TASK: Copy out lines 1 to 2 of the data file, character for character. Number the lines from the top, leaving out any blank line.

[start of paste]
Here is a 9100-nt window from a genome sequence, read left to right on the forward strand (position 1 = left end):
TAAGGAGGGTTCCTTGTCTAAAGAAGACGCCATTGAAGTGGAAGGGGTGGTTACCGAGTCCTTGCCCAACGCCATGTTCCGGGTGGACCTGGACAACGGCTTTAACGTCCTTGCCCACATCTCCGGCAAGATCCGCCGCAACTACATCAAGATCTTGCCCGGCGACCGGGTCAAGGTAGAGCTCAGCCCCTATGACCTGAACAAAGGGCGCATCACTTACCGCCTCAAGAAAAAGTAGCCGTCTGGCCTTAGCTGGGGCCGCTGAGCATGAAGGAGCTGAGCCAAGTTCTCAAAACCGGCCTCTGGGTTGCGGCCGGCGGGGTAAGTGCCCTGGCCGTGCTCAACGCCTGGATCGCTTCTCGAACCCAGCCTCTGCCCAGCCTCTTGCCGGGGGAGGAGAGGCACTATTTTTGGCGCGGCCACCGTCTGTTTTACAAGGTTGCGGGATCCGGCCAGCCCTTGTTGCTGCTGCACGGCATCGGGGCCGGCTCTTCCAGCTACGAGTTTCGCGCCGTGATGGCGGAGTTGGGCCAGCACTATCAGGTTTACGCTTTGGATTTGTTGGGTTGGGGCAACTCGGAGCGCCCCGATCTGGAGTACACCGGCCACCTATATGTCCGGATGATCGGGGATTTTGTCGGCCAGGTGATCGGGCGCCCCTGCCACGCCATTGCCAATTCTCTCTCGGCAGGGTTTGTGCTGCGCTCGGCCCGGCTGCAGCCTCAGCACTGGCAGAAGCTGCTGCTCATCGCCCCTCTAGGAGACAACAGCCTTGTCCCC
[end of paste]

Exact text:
Here is a 9100-nt window from a genome sequence, read left to right on the forward strand (position 1 = left end):
TAAGGAGGGTTCCTTGTCTAAAGAAGACGCCATTGAAGTGGAAGGGGTGGTTACCGAGTCCTTGCCCAACGCCATGTTCCGGGTGGACCTGGACAACGGCTTTAACGTCCTTGCCCACATCTCCGGCAAGATCCGCCGCAACTACATCAAGATCTTGCCCGGCGACCGGGTCAAGGTAGAGCTCAGCCCCTATGACCTGAACAAAGGGCGCATCACTTACCGCCTCAAGAAAAAGTAGCCGTCTGGCCTTAGCTGGGGCCGCTGAGCATGAAGGAGCTGAGCCAAGTTCTCAAAACCGGCCTCTGGGTTGCGGCCGGCGGGGTAAGTGCCCTGGCCGTGCTCAACGCCTGGATCGCTTCTCGAACCCAGCCTCTGCCCAGCCTCTTGCCGGGGGAGGAGAGGCACTATTTTTGGCGCGGCCACCGTCTGTTTTACAAGGTTGCGGGATCCGGCCAGCCCTTGTTGCTGCTGCACGGCATCGGGGCCGGCTCTTCCAGCTACGAGTTTCGCGCCGTGATGGCGGAGTTGGGCCAGCACTATCAGGTTTACGCTTTGGATTTGTTGGGTTGGGGCAACTCGGAGCGCCCCGATCTGGAGTACACCGGCCACCTATATGTCCGGATGATCGGGGATTTTGTCGGCCAGGTGATCGGGCGCCCCTGCCACGCCATTGCCAATTCTCTCTCGGCAGGGTTTGTGCTGCGCTCGGCCCGGCTGCAGCCTCAGCACTGGCAGAAGCTGCTGCTCATCGCCCCTCTAGGAGACAACAGCCTTGTCCCC